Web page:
The Eve of St. Agnes
Come on, this is Keats—you thought you'd get out of this without talking about the imagination? As if. Some people argue that this poem is a glorification of romantic love, others that it celebrates the human senses. We think that "The Eve of St. Agnes" can also be read as an investigation of the processes and mechanisms of the imagination. As you track Porphyro and, especially, Madeline through the poem, you see them go through the various stages of wishing, dreaming, envisioning—even "hoodwinking," in the case of Madeline.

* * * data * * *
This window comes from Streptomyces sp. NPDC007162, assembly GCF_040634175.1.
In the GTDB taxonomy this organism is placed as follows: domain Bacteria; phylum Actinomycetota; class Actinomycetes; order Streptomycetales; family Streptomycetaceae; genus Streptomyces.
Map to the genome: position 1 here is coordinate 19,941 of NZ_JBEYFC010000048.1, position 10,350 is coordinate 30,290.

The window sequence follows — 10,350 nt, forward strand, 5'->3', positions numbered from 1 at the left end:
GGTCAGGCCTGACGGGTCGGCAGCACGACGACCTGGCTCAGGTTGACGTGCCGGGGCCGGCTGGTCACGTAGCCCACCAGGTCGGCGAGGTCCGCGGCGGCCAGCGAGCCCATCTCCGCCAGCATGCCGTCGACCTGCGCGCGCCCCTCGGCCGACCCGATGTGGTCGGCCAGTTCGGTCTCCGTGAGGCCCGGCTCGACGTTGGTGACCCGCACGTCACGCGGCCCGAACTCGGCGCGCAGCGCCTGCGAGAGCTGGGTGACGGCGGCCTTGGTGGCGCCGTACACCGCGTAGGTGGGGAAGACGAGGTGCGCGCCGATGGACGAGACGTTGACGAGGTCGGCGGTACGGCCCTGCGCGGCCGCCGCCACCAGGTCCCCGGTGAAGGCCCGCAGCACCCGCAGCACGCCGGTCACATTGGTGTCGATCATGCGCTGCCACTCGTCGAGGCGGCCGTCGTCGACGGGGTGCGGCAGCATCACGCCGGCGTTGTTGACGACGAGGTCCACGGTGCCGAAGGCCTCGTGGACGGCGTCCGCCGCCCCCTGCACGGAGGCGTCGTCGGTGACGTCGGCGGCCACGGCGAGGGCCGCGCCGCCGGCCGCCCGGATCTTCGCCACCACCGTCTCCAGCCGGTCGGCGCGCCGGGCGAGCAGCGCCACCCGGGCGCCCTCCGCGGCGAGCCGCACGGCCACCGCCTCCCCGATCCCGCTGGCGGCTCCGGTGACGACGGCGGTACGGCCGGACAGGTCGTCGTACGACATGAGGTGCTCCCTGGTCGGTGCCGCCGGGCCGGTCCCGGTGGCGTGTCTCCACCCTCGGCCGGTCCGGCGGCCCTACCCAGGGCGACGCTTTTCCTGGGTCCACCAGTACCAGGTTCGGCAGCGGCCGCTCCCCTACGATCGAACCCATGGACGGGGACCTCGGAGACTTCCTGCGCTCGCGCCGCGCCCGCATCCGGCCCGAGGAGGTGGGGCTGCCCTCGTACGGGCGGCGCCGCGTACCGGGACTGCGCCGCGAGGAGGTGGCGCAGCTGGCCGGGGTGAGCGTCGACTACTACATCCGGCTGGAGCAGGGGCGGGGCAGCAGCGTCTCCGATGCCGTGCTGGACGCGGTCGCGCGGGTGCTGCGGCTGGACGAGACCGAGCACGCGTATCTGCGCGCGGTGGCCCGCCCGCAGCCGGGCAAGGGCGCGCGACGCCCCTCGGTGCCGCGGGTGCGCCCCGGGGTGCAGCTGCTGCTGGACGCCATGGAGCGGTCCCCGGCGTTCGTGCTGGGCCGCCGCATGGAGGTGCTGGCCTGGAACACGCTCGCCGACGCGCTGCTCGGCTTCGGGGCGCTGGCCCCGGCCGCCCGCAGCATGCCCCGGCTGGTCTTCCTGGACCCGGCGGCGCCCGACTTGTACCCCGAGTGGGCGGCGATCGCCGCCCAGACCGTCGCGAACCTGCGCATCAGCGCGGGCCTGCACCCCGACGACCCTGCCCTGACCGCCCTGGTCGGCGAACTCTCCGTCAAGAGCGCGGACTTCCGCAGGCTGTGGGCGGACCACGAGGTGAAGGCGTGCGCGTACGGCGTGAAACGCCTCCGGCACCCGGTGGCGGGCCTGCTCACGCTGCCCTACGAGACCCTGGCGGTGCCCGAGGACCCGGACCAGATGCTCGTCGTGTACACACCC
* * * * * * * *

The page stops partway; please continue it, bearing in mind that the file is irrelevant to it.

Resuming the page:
Questions About Imagination
- What's the relationship between dreams and imagination in this poem? What parts of the poem lead you to an answer?
Who imagines what?
- At what point, if ever, does Madeline actually wake up? If she wakes up, does that mean that she's no longer imagining Porphyro? Why do you think so?
- What is Madeline's "wakeful swoon"? When would you say she goes in and out of that swoon?
- What is Madeline's dream, and how does Porphyro melt into it (320)?
Chew on This
Dreamland: population Madeline. She never truly awakens, and her imagination-dream governs everything that happens in the poem.
Madeline's imagination is exactly what makes her powerless—it cuts her off from what's going on around her and tricks her into thinking she's witnessed a miracle. Madeline's essentially drugged by her own imagination.